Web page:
Supply chain radar: Freight forwarding shakeout – US loses, Europe mixed, Asia takes it all
Here are some key highlights of comprehensive research – headed: “Global freight forwarder tracker” – ...
CH Robinson, the largest North American 3PL and overland trucking firm, reported dismal annual and fourth-quarter results to investors yesterday, showing revenue and profit declines in almost every sector of its business.
“I’ll get straight to the point – our net revenues, our operating margins and our earnings per share all finished well below our long-term targets,” chief executive Bob Biesterfeld bluntly stated at the beginning of yesterday’s earnings call.
“We have been facing some extreme, if not unprecedented, cyclical changes in our North American trucking market – one year ago we were experiencing record net revenues per shipment and double-digit company net revenue growth. This was followed by a period of rapid price declines due to oversupply and weak demand.”
Its freight forwarding division arguably turned in the worst performance: fourth-quarter revenues were down 11.4% to $600.1m and operating profit down 49.5% to $15m, “primarily driven by lower pricing and volumes in ocean and air”; and full year revenues and operating profit were down 6.4% and 12.1% respectively.
Mr Biesterfeld said “tariffs and recessionary fears continued to impact demand”, with air and ocean freight forwarding arms both posting double-digit net revenue declines on the back of weak volumes – ocean freight was 1.6% down and air freight shipments dropped by 7.5%.
Additionally, the March acquisition of Spanish forwarder Space Cargo for $48m had led to a 3.4% increase in headcount, ramping up costs.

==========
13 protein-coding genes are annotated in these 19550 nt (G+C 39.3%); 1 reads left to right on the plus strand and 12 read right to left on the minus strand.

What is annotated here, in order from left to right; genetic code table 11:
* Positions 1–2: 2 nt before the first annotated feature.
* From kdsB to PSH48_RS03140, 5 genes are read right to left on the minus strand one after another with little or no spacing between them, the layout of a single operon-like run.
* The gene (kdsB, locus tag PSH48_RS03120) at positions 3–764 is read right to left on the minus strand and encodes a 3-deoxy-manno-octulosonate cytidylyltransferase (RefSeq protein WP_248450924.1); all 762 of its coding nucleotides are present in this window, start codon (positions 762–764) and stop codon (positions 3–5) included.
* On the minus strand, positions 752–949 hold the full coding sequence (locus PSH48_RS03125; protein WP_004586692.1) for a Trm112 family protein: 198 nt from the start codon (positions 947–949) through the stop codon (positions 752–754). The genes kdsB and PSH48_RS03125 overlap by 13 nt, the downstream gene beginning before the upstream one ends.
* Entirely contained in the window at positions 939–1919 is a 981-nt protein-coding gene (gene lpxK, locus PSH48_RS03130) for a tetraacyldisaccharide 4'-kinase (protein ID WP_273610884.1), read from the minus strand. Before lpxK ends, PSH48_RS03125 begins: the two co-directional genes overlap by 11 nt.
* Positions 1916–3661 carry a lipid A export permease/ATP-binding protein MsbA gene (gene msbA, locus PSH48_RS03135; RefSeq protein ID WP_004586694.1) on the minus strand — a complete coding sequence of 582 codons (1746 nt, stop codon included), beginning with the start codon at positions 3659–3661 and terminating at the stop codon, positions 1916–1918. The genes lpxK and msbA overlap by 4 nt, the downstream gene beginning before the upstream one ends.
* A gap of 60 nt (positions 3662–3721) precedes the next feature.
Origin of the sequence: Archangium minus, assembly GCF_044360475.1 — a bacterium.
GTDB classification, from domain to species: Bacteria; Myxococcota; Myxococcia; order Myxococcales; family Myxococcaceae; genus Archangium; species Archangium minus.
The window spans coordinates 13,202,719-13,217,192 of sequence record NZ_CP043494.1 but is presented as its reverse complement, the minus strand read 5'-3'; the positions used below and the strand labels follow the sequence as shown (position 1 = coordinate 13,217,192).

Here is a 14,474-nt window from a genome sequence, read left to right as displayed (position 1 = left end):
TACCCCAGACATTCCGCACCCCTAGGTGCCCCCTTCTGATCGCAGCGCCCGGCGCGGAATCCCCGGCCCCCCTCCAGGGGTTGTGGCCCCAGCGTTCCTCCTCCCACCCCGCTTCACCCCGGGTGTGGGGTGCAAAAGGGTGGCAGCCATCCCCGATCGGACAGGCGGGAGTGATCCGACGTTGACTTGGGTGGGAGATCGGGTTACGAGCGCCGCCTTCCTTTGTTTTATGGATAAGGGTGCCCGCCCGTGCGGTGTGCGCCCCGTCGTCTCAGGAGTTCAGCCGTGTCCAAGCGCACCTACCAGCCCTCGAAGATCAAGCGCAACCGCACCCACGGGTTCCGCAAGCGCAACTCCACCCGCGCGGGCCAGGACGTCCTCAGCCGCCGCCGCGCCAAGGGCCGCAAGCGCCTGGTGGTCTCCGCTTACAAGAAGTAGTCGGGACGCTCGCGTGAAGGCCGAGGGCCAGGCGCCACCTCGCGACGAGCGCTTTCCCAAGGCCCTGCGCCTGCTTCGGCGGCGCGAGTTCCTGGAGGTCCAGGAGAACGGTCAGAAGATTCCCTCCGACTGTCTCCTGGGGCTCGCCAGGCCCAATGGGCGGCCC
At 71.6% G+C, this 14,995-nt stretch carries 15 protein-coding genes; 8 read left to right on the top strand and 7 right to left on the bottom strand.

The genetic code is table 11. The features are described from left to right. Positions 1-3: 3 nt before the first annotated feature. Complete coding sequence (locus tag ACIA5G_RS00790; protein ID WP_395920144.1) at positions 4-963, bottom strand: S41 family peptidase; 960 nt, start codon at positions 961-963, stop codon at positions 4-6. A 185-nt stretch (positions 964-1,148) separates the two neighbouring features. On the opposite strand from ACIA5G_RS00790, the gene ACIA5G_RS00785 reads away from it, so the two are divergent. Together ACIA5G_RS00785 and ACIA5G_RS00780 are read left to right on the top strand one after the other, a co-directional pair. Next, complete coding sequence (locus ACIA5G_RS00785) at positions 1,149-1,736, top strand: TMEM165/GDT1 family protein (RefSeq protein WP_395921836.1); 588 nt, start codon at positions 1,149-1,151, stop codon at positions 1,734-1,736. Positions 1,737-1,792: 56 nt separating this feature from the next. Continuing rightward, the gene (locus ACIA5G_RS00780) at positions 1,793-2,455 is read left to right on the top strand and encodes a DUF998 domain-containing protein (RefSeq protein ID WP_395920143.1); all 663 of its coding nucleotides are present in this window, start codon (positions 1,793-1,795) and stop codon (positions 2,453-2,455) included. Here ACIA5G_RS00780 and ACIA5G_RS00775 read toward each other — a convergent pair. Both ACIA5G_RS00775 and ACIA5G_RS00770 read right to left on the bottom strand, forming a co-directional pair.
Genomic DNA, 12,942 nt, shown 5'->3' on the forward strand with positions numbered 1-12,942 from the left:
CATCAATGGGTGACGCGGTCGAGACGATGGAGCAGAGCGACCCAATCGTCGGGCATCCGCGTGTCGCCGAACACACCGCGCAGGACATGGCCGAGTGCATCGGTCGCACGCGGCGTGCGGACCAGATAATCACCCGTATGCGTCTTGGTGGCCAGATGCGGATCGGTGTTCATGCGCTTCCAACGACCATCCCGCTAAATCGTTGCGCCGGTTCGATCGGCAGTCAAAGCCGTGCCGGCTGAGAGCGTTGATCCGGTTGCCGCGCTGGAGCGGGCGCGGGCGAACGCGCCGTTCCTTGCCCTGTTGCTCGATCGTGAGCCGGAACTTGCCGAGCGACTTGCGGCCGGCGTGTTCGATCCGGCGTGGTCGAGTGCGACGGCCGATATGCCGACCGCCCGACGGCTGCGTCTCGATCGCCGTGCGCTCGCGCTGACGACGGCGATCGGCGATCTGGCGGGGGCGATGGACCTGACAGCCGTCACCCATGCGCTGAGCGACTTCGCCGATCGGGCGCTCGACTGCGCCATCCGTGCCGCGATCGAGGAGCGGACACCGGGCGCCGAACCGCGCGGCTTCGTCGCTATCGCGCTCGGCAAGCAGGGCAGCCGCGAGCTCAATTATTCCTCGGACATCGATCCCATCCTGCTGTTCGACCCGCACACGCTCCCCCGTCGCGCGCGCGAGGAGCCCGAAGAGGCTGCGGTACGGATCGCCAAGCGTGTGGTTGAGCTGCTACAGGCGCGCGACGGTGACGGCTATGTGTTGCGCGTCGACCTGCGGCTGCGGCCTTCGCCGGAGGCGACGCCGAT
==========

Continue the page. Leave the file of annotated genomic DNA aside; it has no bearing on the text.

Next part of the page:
“Over time we expect to delivery margin expansion through a combination of growth that exceeds headcount growth, and investments in technology that drive efficiency improvements,” Mr Biesterfeld added.
And chief financial officer Mike Zechmeister indicated that acquisition efforts would largely be targeted at the freight forwarding sector.
“We believe M&A is a lever to help us develop our geographical network, range of services and scale, and we prefer strong businesses that are non-asset based. We have a solid pipeline of opportunities,” he said.
The company’s largest segment remains its North American Surface Transportation (NAST) division, where fourth-quarter revenues decreased 8.3% year on year to $3.8bn, and operating income was down a massive 46.5% to $136.8m. Full-year revenues were down 7.9% to $15.3bn and operating income down 13.4% to $790m.
“We aren’t immune to large swings in the market, but we believe our investments will allow us to achieve margin expansion this year; and by the middle of this year, the operating margin will improve,” Mr Biesterfeld told analysts.
“We don’t believe in chasing freight to the bottom of the market as pricing is reset annually.” he added in a Q&A session.
A detailed analysis of NAST’s existential dilemma can be found at Freightwaves.